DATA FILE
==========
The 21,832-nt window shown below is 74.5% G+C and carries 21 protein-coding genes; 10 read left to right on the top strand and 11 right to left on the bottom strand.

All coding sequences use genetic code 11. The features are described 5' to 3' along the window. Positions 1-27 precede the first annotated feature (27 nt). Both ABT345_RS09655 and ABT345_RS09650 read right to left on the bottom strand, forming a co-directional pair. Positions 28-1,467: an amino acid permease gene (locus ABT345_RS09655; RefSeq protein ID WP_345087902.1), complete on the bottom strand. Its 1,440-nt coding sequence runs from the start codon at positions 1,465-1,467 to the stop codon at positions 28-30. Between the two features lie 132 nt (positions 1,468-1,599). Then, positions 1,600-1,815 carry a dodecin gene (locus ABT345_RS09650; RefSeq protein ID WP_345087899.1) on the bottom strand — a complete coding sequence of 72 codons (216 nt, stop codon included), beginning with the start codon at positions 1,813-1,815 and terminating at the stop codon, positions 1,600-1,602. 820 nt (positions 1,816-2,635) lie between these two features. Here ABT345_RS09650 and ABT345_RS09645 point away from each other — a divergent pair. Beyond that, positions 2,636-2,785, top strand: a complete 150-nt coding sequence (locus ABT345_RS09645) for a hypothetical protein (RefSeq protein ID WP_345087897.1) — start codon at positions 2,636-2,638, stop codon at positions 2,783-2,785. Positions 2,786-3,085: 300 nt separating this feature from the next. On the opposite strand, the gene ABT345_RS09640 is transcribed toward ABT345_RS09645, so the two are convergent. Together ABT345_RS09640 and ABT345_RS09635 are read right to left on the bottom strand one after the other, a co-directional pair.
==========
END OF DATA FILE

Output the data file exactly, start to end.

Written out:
The 21,832-nt window shown below is 74.5% G+C and carries 21 protein-coding genes; 10 read left to right on the top strand and 11 right to left on the bottom strand.

All coding sequences use genetic code 11. The features are described 5' to 3' along the window. Positions 1-27 precede the first annotated feature (27 nt). Both ABT345_RS09655 and ABT345_RS09650 read right to left on the bottom strand, forming a co-directional pair. Positions 28-1,467: an amino acid permease gene (locus ABT345_RS09655; RefSeq protein ID WP_345087902.1), complete on the bottom strand. Its 1,440-nt coding sequence runs from the start codon at positions 1,465-1,467 to the stop codon at positions 28-30. Between the two features lie 132 nt (positions 1,468-1,599). Then, positions 1,600-1,815 carry a dodecin gene (locus ABT345_RS09650; RefSeq protein ID WP_345087899.1) on the bottom strand — a complete coding sequence of 72 codons (216 nt, stop codon included), beginning with the start codon at positions 1,813-1,815 and terminating at the stop codon, positions 1,600-1,602. 820 nt (positions 1,816-2,635) lie between these two features. Here ABT345_RS09650 and ABT345_RS09645 point away from each other — a divergent pair. Beyond that, positions 2,636-2,785, top strand: a complete 150-nt coding sequence (locus ABT345_RS09645) for a hypothetical protein (RefSeq protein ID WP_345087897.1) — start codon at positions 2,636-2,638, stop codon at positions 2,783-2,785. Positions 2,786-3,085: 300 nt separating this feature from the next. On the opposite strand, the gene ABT345_RS09640 is transcribed toward ABT345_RS09645, so the two are convergent. Together ABT345_RS09640 and ABT345_RS09635 are read right to left on the bottom strand one after the other, a co-directional pair.